In her role as Deputy Director, Lucy draws on her extensive previous experience as a director of two university research centres. These included the University of New South Wales (NSW) Industrial Relations Research Centre and the Centre for Workforce Futures at Macquarie University in Sydney. Lucy has worn many hats over the years. She was a member of the Equity Division of the NSW Administrative Decisions Tribunal, Chair of a government board – NSW Government Records and Archives – and a non-executive board member of Settlement Services International Ltd., which is one of the largest not-for-profit organisations in Australia supporting migrant and refugee settlement, employment, and out-of-home care. Lucy has also been a member of various advisory committees for NGOs in the fields of migration, migrants, and diversity.
At Deakin, Lucy leads by example. She ensures a culture of integrity in her team through role-modelling integrity, ethical practice and behaviour, honesty, openness, and kindness. Even though she handles several responsibilities, Lucy seeks to maintain a work-life balance by carving out time to “smell the roses” and taking opportunities to connect with the outside world, family, and friends. “I encourage colleagues to do the same as this helps to maintain perspective and motivation,” she says.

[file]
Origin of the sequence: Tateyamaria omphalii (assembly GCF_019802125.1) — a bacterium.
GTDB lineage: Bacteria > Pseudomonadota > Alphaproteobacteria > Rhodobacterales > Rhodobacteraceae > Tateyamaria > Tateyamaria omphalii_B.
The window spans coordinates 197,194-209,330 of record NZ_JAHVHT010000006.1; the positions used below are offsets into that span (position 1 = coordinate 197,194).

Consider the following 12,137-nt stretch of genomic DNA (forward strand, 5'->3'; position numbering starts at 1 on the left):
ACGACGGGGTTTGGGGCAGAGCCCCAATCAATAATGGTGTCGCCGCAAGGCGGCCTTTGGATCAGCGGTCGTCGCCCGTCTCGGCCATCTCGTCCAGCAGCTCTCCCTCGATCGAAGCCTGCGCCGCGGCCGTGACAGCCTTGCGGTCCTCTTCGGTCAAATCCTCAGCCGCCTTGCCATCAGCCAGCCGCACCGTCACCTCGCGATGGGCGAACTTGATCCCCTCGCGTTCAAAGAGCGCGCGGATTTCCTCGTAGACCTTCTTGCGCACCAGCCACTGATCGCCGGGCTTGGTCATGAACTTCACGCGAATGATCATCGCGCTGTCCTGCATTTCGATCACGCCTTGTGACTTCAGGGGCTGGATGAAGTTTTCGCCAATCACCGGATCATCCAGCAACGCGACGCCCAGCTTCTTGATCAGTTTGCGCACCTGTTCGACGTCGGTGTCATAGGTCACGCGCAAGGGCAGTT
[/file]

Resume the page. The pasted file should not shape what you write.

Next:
Definition of Success Is Problematic
The dictionary defines success in terms of accomplishment of an aim, purpose, or desired result. Lucy finds this definition problematic. For her, success is not finite or focused on any one thing but rather is reflective of a life journey. She believes that at certain junctures, success may not be complete but still have a positive impact in the short, medium and longer term. “In short, a partial achievement of a goal may be all that could be realistically achieved,” she says. “Sometimes success can come from what can be perceived as a preliminary failure.”
Lucy has mentored many individuals. She feels a sense of success when those she has taught or mentored have their minds expanded or have achieved positive outcomes for their careers and lives.
In 2019, Lucy was named on the list of Australian Financial Review’s 100 Women of Influence. She says that she felt honored and humbled to see her name among so many outstanding women who were making an immense contribution to Australian society. But, for her, this or other awards are not her greatest achievements.
When she sees the benefits of the initiatives that she has developed and implemented for her staff, colleagues and students, she feels a sense of achievement. And outcomes they achieve provide her with personal feelings of accomplishment.
Helping Migrants and Refugees
Lucy is known for working to support migrants and refugees settle and have a good life in Australia. She does this work through two initiatives. One of them is the group mentoring model she helped to establish as an advisor for the Western Sydney Community Forum’s Culturally and Linguistically Diverse Workers Mentoring Project, which enhanced knowledge sharing, networking, and professional development for the participants.